While CHARTing new territory with workshops, Copeland will take monthly “voyages” throughout the community.

“These are our long experiences, where folks with disabilities can have transportation assistance, and volunteers will be available at a different place in the community that is already available to people with disabilities,” Copeland said.

For example, one month might be a voyage to the YMCA, which has an accessible pool. Or Copeland will plan a voyage to Stone Mountain Park, which has accessible trails. How about a dance class? Yes, there are wheelchair dance classes in metro Atlanta.

“So, we will not be holding the dance classes, per se,” Copeland said. “We will simply be saying, ‘The voyage this month, if you’re interested, is a dance class on such and such day, and we’re all going.’ “

Copeland has found during her private practice that many people with disabilities become disconnected from their community. These voyages are meant to reconnect them by introducing people to programs and resources already available. She knows how important this is because she’s been through it.

Aimee Copeland works on a painting using a photograph on a computer at the studio of her art teacher, Dawn Kinney Martin, in Midtown Atlanta in February. “Painting for me is more of a creative outlet, for me to express my creativity and discover my creativity through color,” Copeland said. 
Photo: MIGUEL MARTINEZ / FOR THE ATLANTA JOURNAL-CONSTITUTION

Moving outside a given role

“And into the forest I go to lose my mind and find my soul” — John Muir

Before her accident, Copeland thought she would practice eco-therapy and become the kind of therapist who led groups on 10-mile hikes into the woods so they could “find themselves.”

“Then I wake up in a hospital bed with no hands or feet, and I’m like, ‘Well, those hikes in the woods probably aren’t going to happen,” she said. “But then the longer I laid there, watching this crappy TV, being around other people just laying in hospital beds, I realized this was the population that needed the most.”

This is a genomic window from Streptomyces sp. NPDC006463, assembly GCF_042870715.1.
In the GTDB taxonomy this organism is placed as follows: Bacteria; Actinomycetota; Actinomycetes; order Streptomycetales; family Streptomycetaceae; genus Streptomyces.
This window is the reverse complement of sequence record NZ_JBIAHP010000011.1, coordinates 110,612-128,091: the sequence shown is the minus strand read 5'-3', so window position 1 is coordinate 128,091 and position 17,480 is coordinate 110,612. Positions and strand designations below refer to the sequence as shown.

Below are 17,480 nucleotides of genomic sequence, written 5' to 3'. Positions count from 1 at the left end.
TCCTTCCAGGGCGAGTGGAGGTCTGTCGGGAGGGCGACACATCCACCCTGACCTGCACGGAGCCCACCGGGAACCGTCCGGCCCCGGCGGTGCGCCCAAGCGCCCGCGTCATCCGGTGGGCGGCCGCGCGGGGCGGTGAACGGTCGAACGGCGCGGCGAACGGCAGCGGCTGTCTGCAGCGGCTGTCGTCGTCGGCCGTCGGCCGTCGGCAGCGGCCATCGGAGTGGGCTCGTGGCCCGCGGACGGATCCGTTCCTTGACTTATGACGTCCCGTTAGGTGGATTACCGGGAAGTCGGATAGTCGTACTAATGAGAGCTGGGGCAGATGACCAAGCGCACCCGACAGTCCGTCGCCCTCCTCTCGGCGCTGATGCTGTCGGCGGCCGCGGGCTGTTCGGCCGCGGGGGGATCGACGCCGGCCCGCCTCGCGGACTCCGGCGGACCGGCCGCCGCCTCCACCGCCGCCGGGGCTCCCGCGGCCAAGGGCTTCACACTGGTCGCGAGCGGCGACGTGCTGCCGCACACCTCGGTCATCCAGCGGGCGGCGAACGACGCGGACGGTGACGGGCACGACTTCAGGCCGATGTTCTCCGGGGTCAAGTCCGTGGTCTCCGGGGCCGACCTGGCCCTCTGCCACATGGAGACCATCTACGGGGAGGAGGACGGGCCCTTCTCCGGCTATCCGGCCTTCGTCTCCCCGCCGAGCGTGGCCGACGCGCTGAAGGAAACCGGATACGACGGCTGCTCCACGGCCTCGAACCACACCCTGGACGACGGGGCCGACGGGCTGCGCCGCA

That’s when Copeland had the idea to create accessible opportunities for people with disabilities.

“As I finished my degrees and had more time to really discover myself, I just started trying things. And it’s amazing. You never realize what talents you have until you give it a shot.”

Copeland gave swimming a shot, just for fun. “And then it turns out, I was very good at it.”

So good, in fact, that she won two gold medals at the 2018 Paralympic National Swimming Championships. It was that experience that led Copeland to try other creative outlets, like singing — “I am not a singer” — and playing drums — “I just picked up on it so quickly.”

“When we’re children, we have a certain role. My role was always the smart one, you know? I excelled in school,” she said. “And that was what was always reflected to me. And so I just never tried anything.”

But now she is a very busy woman, trying new things and succeeding at many of them. That’s what she hopes people get from the monthly voyages.

“We’re just going to be finding things and sending folks there so they can see what’s already available in our community, which they could do every week,” she said.

If she’d stayed on her original path, Copeland said, she doubts she would ever have explored her creative side.

“I can say with a lot of certainty my life would not be as good.”